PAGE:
One of the big differences between matchpoint pairs and IMP team scoring is the importance of sacrifice bids. Team players are more hesitant to sacrifice because the profits are often small (minus 500 instead of 620) and being wrong can be so costly.
Sacrifices are more common in pair events, where small savings can be worth lots of matchpoints. They also create tougher dilemmas for your opponents. When you outbid them at IMPs, they're more likely to double and take the sure plus. At matchpoints, though, there's more pressure to go for the optimum score. If you can safely force them into making a bid-or-double decision, they'll sometimes get it wrong.
Your opponents would usually prefer that you stay silent and let them play at the level they choose, but there are many exceptions. These include auctions where you're doing the guessing instead of them. That's often the case when you make a solo sacrifice (discussed in the previous issue) after they've already exchanged information.
The most welcome competition of all is the phantom sacrifice, where you find out -- too late -- that their game would have gone down. Even if you incur a relatively small penalty, the scoring swing can be huge because you've turned a plus score into a minus.
So how do you determine if the opponents can make a game? It's not an exact science. Success in judging these situations comes with experience, but there are a number of clues that can help you make better decisions.
In general: If you have doubts about the success of their game or the safety of your sacrifice, pass and go for the possible plus score. Here are some of the conditions that should create those doubts:
You have low honors outside your trump suit. Queens and jacks in shorter suits are dubious values for offense, but can be important tricks on defense, especially when the opponents have shown relatively balanced hands.
You have zero, two or four cards in their trump suit. Even a weak four-card holding may be a defensive asset, and unless their auction has shown a giant fit, a void hints that partner has trump length and perhaps strength. A doubleton trump is harder to evaluate. It bodes well for the opponents' contract (their suit is breaking), but not for your sacrifice because of the likelihood of two quick losers in their suit. A doubleton is also a "wasted" ruffing value if partner has shortness.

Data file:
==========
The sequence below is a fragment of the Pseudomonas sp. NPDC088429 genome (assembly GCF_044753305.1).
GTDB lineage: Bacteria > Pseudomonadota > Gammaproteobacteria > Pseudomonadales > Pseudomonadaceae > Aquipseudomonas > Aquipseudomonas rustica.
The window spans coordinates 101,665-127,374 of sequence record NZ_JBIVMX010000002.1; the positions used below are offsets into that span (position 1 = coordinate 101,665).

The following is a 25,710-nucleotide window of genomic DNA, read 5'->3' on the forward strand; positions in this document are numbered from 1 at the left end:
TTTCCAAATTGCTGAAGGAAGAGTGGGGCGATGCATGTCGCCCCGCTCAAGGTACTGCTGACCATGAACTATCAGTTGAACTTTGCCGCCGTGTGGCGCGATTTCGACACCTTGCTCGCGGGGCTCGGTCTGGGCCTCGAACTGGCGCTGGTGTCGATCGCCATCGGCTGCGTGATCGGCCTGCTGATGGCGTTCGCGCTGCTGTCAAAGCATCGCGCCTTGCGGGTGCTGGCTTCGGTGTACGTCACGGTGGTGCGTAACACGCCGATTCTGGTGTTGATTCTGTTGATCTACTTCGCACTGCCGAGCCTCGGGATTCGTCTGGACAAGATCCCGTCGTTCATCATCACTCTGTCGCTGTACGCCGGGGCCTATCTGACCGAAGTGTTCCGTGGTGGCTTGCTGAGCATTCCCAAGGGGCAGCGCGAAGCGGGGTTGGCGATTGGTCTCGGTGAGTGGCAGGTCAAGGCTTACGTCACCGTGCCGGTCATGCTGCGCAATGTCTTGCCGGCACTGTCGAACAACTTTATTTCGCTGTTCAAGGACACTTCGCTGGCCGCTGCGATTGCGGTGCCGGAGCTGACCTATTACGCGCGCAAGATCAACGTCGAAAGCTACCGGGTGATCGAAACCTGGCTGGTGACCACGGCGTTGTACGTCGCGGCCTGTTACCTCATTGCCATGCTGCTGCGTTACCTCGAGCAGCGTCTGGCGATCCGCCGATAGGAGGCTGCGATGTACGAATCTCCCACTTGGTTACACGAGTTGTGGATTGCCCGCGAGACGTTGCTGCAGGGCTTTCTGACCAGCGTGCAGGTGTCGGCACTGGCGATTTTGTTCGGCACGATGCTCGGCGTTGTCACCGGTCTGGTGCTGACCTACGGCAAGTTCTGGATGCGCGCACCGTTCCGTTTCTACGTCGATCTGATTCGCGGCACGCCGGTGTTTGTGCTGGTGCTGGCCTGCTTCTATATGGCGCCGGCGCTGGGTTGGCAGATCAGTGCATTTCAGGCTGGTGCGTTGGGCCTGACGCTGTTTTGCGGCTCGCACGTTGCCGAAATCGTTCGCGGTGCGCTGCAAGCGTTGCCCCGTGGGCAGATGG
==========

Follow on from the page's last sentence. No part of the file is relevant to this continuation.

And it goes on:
You have a good (attacking) opening lead -- or you expect partner to have one.
The opponents have "crawled" into game (with an invitational auction) or one bidder has shown weakness (by preempting, rejecting a game try or passing his partner's opening bid).
You've pushed them into game. There are few results more demoralizing than going down 500 or 800 when you could have passed at your previous turn and collected 100 -- or never bid at all and given up only 140.
The vulnerability is equal or unfavorable. Unless you're white vs. red, your high-level sacrifice usually won't give the opponents too much of a problem. At other vulnerabilities, they'll almost always double rather than gamble on a minus score.
Your sacrifice is at the five-level. A phantom 4S sacrifice will occasionally induce the opponents to bid too high, but don't expect them to take the bait over a five-level save. Even red-vs.-not at matchpoints, opponents are reluctant to be pushed into five-over-five contracts, so you'll want to be sure that your hand and the conditions are near-perfect.
The auction hasn't given you a clear picture of partner's values. Don't make a blind guess. Mumble "Get fixed, stay fixed" to yourself and let the opponents have the contract.
© 2013 Karen Walker